Stories by Robert Malley

Expert Voices

Saudi crown prince betting on Trump to help resolve Khashoggi crisis

US Secretary of State Mike Pompeo (L) meets with Saudi Crown Prince Mohammed bin Salman in Riyadh, on October 16, 2018.
Secretary of State Pompeo meets with Saudi Crown Prince Mohammed bin Salman in Riyadh, on October 16, 2018. Photo: Leah Millis/AFP via Getty Images

If U.S.–Saudi relations depended solely on President Trump’s and Crown Prince Mohammed bin Salman’s (MBS) wishes, the tragic Khashoggi affair would likely have blown over by now. But Congress and the U.S. media appear unwilling to let that happen, while MBS' opponents in Saudi Arabia might seize on this fiasco to question his fitness to rule.

The big picture: MBS is gambling that he can escape this crisis by doubling down on support for the Trump administration's policies — confronting Iran, making up for lost Iranian oil, and bankrolling U.S. efforts in northeast Syria, among others. This approach could work with Trump, who concocted the story of potential rogue agents as culprits and compared the unjust treatment of MBS to that of Justice Brett Kavanaugh. But it remains to be seen whether attempts to smooth relations at the top can withstand tensions from below.

Expert Voices

What Saudi Arabia's position means for Trump's Israel–Palestine strategy

King Salman bin Abdulaziz Al Saud during talks at the Grand Kremlin Palace on October 5, 2017 in Moscow, Russia.
Saudi King Salman bin Abdulaziz Al Saud at the Kremlin on October 5, 2017, in Moscow, Russia. Photo: Mikhail Svetlov via Getty Images

Saudi Arabia’s King Salman reportedly made clear he would not pressure the Palestinian leadership to accept the long-anticipated, not yet unveiled U.S. peace plan. Although the plan is under wraps, the bulk of available information suggests it likely will cross several Arab redlines: a lack of Palestinian sovereignty in Jerusalem’s Old City or holy sites, an open-ended Israeli security presence in the West Bank, and no evacuation of Israeli settlements.

The big picture: American officials hoped — and Palestinian leaders feared — that Riyadh would back the proposal and twist Palestinian President Mahmoud Abbas’ arm to accept it. That’s because some Saudi leaders had told U.S. counterparts that they viewed the Israeli–Palestinian conflict as an obstacle to working with Israel toward the priority goal of countering Iran. But Riyadh typically displays greater flexibility when speaking to Americans in private, and King Salman’s predictable decision to reassure the Palestinian leadership thus came as comfort to Abbas and a disappointment to the U.S. team.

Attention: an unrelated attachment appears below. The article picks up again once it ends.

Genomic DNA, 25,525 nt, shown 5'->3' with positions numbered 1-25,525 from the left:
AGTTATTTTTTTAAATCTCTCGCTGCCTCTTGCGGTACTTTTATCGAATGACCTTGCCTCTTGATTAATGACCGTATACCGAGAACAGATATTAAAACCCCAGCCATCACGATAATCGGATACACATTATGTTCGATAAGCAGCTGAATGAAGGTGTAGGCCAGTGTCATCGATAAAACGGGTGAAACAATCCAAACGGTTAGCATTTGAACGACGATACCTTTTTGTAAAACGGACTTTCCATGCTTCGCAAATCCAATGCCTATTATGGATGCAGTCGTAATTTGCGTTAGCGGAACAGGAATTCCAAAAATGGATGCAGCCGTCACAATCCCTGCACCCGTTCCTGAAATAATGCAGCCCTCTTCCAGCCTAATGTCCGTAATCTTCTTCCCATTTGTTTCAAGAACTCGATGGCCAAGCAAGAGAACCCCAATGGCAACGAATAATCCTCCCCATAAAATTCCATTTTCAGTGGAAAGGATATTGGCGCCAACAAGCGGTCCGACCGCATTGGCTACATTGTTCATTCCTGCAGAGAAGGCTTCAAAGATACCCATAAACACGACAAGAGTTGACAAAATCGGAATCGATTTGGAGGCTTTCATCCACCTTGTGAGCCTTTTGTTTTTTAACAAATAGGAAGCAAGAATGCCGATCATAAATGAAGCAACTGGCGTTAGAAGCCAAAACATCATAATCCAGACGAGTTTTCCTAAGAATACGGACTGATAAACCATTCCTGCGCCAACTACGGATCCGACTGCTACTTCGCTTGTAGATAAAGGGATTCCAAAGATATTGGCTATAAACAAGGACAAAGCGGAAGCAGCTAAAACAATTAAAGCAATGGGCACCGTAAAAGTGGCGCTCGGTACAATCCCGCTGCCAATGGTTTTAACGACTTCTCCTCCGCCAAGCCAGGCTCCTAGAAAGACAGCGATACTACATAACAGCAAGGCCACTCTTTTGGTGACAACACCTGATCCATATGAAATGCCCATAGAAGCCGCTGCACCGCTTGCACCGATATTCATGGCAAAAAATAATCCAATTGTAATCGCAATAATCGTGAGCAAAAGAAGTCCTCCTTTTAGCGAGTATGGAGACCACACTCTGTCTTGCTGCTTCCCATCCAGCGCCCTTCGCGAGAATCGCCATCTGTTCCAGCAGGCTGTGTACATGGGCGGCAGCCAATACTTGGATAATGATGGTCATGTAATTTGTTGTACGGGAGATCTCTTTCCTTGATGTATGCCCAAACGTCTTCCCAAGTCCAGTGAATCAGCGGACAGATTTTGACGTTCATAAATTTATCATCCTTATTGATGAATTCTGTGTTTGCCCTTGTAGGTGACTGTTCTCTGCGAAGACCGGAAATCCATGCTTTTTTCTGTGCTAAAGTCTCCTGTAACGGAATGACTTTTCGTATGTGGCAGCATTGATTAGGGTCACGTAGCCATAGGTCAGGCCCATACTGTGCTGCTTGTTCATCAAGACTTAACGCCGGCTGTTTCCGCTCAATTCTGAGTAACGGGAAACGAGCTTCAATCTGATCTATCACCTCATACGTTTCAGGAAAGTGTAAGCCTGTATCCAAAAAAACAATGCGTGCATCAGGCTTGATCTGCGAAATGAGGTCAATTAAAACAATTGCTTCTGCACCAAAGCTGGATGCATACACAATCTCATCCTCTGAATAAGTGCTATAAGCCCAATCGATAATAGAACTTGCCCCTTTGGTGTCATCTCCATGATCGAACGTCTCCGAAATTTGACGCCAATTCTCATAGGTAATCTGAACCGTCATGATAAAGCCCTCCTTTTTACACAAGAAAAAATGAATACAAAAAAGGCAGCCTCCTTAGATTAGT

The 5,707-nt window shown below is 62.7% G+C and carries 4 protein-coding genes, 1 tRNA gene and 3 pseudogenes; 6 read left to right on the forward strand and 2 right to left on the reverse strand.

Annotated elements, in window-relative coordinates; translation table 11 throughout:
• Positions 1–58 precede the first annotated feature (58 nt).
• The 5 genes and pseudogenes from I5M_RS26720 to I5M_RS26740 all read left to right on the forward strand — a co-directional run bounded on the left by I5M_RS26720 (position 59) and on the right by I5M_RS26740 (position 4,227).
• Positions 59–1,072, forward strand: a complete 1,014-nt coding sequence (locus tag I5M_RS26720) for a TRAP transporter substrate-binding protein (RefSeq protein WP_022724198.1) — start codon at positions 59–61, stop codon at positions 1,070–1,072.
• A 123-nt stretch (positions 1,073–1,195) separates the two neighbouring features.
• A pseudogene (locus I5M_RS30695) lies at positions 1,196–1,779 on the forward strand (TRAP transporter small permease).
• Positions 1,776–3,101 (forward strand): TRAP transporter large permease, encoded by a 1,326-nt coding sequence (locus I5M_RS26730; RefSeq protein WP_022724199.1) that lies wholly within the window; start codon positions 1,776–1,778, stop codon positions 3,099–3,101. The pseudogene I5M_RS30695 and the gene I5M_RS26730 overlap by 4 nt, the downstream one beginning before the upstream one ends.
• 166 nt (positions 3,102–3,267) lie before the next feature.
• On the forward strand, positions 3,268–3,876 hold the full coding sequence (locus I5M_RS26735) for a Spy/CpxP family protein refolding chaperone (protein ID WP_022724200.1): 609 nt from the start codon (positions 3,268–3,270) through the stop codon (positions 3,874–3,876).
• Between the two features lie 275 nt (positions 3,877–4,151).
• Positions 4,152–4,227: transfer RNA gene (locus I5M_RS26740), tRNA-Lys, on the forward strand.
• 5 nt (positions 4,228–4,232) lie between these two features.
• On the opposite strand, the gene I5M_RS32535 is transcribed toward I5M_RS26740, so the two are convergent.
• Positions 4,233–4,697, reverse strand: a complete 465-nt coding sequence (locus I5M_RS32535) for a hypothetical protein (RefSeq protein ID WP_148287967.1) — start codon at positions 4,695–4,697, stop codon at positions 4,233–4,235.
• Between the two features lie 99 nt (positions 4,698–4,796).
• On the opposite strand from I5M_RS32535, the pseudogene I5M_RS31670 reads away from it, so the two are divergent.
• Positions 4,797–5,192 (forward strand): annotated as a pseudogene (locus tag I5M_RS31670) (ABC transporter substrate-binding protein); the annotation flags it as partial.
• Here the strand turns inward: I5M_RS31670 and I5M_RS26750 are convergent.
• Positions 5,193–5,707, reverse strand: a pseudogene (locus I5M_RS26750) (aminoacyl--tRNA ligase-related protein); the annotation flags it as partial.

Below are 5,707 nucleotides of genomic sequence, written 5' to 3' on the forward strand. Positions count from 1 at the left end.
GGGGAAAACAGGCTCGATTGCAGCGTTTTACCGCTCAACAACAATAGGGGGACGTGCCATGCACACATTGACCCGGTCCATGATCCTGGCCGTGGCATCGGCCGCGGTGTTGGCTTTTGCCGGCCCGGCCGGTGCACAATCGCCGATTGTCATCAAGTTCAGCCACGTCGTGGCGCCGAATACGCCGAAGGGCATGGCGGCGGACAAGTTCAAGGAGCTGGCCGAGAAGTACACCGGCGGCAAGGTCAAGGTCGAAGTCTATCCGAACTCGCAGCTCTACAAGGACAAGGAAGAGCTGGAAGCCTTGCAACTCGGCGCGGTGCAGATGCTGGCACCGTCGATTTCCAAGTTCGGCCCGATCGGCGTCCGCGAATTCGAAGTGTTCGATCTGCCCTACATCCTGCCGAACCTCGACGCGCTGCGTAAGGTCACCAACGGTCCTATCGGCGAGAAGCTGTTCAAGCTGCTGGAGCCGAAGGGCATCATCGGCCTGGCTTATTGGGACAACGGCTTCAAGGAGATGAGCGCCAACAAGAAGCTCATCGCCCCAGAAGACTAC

Expert Voices

Slim prospects for Syria headway at Trump-Putin summit

Russian President Vladimir Putin meets President of Syria Bashar Al-Assad in Sochi, Russia, on May 17, 2018.
Russian President Vladimir Putin with Syrian President Bashar al-Assad in Sochi, Russia, on May 17, 2018. Photo: Kremlin Press Office/Anadolu Agency via Getty Images

Backed by Russian airpower, the Assad regime has begun retaking Syria's rebel-controlled southwest. Using a mix of infiltration, negotiated surrenders and brute military force, the regime has overrun nearly all of the rebel-held southwest’s eastern sector, displacing more than 270,000. The western sector adjacent to the Israeli-occupied Golan is likely next.

Why it matters. Syria’s southwest corner, abutting Jordan and Israel, is where the uprising began seven years ago. For the Syrian regime, this marks one of the last chapters of this phase of the war, in which Assad seeks to reconquer all territory unprotected by foreign boots on the ground. With the northwest overseen by Turkey and the northeast controlled by U.S.–backed Kurdish forces, that leaves only this southwest pocket up for grabs.